We see and hear stories all the time about times when young children and kids say something so profound that we become convinced that they truly are smarter than most adults in the world today. Usually something so obvious that young children never know the strength in their own words.
I’ve found that it’s sometimes our youngest characters in books, stories and novels that have the biggest impact. Whether it’s something they do, say, or point out. And sometimes, they prove themselves to be much smarter than what adults give the, credit for — maybe even smarter than them.
Here are 11 quotes that prove exactly that.
1. “It’s okay to kiss people when you love them.”
“I don’t love your mother,” I tell her. “Not like that, anyway.”
“You give her all your french fries, even when she won’t give you back onion rings,” Sophie says. “And when you say her name it sounds different.”
Sophie thinks. “Like it’s covered in blankets.”
“I do not say your mother’s name like it’s covered in blankets. And I don’t always give her my french fries, because you’re right, she doesn’t share.”
“But you still don’t yell at her when she’s not being fair,” Sophie points out. “Because you don’t want to hurt her feelings.” She slips her hand into mine and repeats, “You love her.”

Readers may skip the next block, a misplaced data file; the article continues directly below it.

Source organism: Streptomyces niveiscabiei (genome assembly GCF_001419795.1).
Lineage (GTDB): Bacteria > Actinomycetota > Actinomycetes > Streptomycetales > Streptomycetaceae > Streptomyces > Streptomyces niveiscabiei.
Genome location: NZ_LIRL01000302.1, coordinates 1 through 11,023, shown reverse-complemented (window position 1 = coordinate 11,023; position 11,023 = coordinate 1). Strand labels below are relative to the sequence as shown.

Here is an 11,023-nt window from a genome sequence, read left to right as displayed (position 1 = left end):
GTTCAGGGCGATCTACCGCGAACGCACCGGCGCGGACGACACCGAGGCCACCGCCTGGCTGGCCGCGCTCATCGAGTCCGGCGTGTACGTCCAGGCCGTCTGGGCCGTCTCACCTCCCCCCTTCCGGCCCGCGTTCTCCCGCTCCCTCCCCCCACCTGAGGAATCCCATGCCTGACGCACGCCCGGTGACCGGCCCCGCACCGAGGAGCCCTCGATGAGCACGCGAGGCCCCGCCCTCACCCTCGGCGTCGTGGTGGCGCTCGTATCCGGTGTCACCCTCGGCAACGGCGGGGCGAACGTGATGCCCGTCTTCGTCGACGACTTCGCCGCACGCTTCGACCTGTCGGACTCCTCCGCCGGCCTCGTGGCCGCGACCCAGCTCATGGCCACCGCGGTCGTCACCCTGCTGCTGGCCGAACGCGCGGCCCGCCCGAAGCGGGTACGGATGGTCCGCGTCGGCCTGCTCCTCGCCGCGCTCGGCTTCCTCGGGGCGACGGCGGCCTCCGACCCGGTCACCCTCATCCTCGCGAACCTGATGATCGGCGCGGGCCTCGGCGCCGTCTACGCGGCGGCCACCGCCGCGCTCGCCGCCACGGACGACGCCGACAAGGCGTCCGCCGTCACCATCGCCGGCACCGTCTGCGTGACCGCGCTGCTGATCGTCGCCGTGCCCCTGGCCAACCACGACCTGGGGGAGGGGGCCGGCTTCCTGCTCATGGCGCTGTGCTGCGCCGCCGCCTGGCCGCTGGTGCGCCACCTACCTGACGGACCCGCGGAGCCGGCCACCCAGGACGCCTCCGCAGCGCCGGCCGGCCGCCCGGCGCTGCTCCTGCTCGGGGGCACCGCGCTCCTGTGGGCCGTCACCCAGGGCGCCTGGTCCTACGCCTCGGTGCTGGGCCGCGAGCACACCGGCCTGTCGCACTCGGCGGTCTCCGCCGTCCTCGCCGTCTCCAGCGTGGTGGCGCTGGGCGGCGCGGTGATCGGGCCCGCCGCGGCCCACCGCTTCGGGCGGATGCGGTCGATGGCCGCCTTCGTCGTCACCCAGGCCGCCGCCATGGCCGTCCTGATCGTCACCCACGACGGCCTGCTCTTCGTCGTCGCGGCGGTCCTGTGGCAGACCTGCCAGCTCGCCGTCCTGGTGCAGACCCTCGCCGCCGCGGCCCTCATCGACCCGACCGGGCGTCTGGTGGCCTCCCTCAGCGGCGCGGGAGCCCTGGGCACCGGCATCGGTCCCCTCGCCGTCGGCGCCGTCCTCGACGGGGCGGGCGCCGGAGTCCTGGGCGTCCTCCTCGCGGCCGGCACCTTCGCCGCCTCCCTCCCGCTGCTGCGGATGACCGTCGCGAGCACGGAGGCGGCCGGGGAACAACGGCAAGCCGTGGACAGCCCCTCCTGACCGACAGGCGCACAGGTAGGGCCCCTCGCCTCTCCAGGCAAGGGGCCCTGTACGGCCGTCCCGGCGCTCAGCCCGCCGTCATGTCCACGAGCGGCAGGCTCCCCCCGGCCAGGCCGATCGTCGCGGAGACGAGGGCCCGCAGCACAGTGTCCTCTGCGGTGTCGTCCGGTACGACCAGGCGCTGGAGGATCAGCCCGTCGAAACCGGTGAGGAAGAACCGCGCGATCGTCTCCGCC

— Jodi Picoult, Vanishing Acts
Picoult is famous for her powerful young characters – at least in my eyes. A lot of her stories contain a young child that notices the most profound things that adults themselves have either missed or deny. Here, young school-girl Sophie can tell when a man has fallen in love with her mother and tells him so. She reminds us that it’s the simple and little things that show when we love someone — the things we don’t even realise we’re doing because they become almost like a natural response to those we love.
2. “You don’t have to say I love you to say I love you,” you said with a shrug. “All you have to do is say my name and I know.”
…”Can’t you hear it?” you said. “When you love someone, you say their name different. Like it’s safe inside your mouth.”
— Jodi Picoult, Handle with Care
Again, another Picoult quote. In her story Handle with Care, she writes about a very intelligent young school girl with Type III Osteogenesis Imperfecta (OI). Despite being so young, she very eloquently describes what it’s like to love someone, and how anyone can tell when you are in love with someone. Here, Willow is basically telling her mother that when you love someone, it’s obvious with the way you speak about them, and think about them, and act around them: you don’t need to tell someone you love them, because it’s threaded through everything that you do, what you say. It’s written all over your face.